When is a situation a Morton’s Fork? It’s a fancier way to say you’re caught between a rock and a hard place, or you need to choose between a frying pan and a fire.
A classic solution to this is to think out of the box. Either do nothing (not usually a palatable option) or do things like bend the fork, break the tines, or find a spoon. However, I’ll answer this query in the way that it was presented.
I’d choose to create, rather than consume. There are a lot of good weblog posts out there. Many major sites have adopted a weblog format, including sites I read regularly like Grantland, Rockpapershotgun and of course Neil’s Journal. That’s all still a fraction of the media that I consume, and the information (but not the writing) is replicated through other channels like Twitter.
I’ve written before about my frustration at being completely out of balance in terms of media consumption as against media creation. I want to create more, and the only way to generate the resources to do that is to cut back on consumption. As it is, I follow very few blogs because I want to be able to read and comment intelligently on the posts. Following 100 blogs and reading none of them helps no one.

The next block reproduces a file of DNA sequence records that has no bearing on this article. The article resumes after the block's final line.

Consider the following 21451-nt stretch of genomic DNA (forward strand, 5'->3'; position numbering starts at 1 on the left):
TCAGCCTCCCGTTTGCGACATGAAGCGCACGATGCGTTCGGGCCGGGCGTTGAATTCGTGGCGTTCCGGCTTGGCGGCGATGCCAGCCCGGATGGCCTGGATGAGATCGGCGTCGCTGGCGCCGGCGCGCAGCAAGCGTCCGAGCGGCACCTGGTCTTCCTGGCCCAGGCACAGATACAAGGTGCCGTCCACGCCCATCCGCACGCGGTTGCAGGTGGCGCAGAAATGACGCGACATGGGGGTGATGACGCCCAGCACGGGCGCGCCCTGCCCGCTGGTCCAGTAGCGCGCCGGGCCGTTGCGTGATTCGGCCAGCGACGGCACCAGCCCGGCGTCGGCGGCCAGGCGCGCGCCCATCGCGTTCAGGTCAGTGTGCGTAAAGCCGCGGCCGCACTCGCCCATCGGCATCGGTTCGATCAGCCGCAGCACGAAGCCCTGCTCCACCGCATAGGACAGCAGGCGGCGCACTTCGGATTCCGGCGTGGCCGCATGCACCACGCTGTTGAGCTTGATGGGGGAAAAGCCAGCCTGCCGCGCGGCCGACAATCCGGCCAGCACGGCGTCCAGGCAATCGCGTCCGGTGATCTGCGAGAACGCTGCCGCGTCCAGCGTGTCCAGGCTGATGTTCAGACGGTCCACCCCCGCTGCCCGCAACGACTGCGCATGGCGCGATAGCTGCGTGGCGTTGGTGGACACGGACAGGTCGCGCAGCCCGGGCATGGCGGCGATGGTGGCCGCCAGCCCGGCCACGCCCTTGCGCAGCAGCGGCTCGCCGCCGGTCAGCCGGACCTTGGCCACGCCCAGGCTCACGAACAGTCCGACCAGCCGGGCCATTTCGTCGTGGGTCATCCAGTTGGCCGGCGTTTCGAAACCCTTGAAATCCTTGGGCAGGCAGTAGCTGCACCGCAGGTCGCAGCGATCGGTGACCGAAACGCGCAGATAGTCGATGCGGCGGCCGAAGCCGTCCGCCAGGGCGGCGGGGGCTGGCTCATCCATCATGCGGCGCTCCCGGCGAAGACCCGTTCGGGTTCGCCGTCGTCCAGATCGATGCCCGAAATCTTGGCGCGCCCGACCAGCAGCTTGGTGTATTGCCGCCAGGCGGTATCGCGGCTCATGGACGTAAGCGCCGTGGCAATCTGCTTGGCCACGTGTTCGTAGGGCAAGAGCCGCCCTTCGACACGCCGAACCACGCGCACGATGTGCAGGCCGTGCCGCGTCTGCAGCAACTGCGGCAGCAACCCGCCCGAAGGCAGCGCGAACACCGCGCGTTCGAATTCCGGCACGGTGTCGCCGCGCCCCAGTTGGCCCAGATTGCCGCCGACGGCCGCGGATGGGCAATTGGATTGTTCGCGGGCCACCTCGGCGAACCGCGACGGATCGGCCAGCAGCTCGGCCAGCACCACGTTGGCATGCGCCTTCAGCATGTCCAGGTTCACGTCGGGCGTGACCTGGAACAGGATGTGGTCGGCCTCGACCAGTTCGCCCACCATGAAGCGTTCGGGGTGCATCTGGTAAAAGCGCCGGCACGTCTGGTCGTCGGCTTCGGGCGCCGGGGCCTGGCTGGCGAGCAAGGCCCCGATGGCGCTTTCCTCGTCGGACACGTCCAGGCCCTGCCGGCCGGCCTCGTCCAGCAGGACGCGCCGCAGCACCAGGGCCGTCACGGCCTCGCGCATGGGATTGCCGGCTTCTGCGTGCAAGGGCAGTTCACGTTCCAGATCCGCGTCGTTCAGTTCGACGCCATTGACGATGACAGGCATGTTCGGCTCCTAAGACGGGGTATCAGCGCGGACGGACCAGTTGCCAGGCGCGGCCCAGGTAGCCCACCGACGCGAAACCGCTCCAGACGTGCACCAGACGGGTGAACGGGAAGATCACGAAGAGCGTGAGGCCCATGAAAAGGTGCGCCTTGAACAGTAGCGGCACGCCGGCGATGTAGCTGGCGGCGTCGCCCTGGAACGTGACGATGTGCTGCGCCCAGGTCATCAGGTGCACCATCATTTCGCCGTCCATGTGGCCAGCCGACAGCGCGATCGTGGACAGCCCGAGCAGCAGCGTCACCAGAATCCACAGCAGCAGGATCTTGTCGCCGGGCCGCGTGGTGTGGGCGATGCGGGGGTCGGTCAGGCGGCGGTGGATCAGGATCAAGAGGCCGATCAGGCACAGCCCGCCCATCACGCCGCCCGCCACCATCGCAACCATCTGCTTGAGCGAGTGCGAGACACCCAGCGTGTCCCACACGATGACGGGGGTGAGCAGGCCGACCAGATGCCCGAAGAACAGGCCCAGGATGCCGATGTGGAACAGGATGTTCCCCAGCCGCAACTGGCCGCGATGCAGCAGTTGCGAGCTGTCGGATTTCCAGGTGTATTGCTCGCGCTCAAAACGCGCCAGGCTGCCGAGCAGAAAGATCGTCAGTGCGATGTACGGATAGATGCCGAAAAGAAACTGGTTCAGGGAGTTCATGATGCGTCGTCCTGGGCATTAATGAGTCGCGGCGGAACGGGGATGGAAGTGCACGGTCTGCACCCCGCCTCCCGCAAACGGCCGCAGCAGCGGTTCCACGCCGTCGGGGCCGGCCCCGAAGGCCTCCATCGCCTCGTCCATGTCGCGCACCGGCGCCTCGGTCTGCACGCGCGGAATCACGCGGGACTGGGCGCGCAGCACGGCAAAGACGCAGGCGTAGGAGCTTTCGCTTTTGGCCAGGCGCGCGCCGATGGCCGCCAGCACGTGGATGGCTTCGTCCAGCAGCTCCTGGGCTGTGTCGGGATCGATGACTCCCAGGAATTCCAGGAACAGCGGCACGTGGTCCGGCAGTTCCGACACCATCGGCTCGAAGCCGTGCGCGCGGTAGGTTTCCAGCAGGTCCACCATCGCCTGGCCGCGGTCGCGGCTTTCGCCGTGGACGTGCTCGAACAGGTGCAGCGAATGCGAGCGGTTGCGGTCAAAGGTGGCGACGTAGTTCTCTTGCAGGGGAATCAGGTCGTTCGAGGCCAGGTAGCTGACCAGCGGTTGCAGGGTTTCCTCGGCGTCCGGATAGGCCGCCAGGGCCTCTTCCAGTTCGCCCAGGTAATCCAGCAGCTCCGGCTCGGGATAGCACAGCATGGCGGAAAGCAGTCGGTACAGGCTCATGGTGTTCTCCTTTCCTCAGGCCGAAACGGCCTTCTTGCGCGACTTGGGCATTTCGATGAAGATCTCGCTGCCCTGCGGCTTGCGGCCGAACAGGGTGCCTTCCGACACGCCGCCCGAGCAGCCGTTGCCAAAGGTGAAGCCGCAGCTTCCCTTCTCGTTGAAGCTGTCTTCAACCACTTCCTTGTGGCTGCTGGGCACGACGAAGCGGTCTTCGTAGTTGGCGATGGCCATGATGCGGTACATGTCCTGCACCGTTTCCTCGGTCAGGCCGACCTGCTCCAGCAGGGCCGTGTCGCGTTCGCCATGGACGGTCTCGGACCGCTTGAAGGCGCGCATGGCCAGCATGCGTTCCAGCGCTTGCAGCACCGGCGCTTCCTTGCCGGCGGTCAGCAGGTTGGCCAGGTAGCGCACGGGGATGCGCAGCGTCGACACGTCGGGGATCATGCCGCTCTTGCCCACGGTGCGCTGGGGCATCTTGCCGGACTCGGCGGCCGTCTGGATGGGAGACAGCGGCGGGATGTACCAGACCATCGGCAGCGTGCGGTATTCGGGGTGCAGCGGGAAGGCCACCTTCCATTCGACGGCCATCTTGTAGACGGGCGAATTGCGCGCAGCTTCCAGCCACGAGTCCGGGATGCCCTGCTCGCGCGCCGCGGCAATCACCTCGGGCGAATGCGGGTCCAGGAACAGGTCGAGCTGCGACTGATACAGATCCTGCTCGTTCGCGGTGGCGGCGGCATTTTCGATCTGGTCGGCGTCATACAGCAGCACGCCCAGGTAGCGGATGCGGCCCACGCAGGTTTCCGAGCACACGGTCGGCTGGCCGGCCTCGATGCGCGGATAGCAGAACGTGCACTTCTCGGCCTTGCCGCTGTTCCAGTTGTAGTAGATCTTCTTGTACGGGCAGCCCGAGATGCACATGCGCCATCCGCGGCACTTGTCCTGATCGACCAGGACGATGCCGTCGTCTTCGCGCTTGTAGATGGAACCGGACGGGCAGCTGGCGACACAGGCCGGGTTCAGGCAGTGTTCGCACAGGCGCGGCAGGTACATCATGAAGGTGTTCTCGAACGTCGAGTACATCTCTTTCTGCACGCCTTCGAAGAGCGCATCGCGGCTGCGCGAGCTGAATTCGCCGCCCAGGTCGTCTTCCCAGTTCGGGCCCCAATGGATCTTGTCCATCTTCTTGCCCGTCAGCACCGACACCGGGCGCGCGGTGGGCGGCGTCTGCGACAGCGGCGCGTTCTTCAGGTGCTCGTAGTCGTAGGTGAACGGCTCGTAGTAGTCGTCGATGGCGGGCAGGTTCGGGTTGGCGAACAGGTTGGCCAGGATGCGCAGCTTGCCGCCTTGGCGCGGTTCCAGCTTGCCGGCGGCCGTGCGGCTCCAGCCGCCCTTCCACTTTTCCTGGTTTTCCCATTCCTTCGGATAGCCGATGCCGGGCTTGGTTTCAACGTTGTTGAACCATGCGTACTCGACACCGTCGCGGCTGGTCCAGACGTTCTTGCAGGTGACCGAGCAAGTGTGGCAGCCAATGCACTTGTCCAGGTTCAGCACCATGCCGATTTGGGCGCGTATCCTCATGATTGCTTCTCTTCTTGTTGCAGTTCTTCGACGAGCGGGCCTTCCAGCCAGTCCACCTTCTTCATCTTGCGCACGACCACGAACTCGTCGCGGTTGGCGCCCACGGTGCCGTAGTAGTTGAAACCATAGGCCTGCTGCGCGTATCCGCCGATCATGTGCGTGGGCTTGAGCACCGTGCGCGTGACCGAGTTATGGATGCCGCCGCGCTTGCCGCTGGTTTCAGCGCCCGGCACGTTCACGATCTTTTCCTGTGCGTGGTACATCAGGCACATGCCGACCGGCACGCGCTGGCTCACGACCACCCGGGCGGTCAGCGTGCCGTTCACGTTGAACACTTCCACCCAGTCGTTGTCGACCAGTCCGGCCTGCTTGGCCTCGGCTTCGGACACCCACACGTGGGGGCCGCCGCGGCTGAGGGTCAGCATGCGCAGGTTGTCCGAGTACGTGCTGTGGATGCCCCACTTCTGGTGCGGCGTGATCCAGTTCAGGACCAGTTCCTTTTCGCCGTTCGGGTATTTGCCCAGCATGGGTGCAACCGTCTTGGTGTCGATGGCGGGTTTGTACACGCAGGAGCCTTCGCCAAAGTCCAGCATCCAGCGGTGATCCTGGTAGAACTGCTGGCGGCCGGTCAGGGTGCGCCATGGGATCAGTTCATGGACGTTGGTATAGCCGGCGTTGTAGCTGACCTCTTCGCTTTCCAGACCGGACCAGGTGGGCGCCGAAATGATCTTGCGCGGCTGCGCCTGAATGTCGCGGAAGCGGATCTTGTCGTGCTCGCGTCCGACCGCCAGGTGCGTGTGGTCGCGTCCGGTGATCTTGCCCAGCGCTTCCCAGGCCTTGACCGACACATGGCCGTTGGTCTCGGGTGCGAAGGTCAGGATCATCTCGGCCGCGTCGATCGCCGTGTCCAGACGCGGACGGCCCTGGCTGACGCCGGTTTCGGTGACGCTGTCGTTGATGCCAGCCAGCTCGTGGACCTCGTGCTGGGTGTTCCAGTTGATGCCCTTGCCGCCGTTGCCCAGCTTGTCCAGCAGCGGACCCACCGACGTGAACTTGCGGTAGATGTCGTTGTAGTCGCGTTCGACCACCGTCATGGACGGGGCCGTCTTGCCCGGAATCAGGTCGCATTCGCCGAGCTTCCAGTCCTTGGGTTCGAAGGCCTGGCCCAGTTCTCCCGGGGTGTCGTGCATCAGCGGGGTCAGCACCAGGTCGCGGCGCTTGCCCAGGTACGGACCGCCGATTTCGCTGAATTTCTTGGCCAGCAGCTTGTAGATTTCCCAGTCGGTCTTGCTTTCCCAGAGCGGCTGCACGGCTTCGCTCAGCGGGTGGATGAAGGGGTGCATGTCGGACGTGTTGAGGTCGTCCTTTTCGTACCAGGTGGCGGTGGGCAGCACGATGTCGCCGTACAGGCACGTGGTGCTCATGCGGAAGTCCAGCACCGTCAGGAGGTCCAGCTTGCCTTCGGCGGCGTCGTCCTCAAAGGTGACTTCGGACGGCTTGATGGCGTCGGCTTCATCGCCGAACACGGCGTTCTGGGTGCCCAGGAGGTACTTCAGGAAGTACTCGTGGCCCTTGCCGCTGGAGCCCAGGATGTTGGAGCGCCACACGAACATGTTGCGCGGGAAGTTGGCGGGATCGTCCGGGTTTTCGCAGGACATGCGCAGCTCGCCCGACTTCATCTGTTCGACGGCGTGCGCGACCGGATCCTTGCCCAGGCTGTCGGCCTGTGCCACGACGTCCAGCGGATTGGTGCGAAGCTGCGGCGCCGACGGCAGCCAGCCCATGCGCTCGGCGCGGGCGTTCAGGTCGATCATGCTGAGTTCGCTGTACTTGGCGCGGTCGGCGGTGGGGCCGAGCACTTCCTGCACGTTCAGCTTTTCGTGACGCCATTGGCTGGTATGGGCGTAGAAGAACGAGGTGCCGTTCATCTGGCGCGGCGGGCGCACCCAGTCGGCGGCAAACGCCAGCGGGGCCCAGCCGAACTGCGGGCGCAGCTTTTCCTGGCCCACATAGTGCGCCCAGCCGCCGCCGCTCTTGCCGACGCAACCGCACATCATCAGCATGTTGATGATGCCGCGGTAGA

I (re)started this blog as a means of survival and recovery. It remains part of that effort in my life, as my inner artist still gets lost, and continues to get drowned out by the dominant part of my psyche. I still want to write for my life, with my life. That’s why I’ve opted to dispense with promotion completely, as I’m certain that what I write (and how I write) will appeal to very few people. I’m doing this for myself. If someone happens upon this material, and feels a kinship, then I welcome the interaction. Otherwise, I’m content to keep posting into the void, knowing that this is a part of the means, and not the end.
Granted, there’s a conceit in this way of thinking. Morton’s Fork is supposed to be about equally bad options to begin with. In my case, one option is clearly better than the other.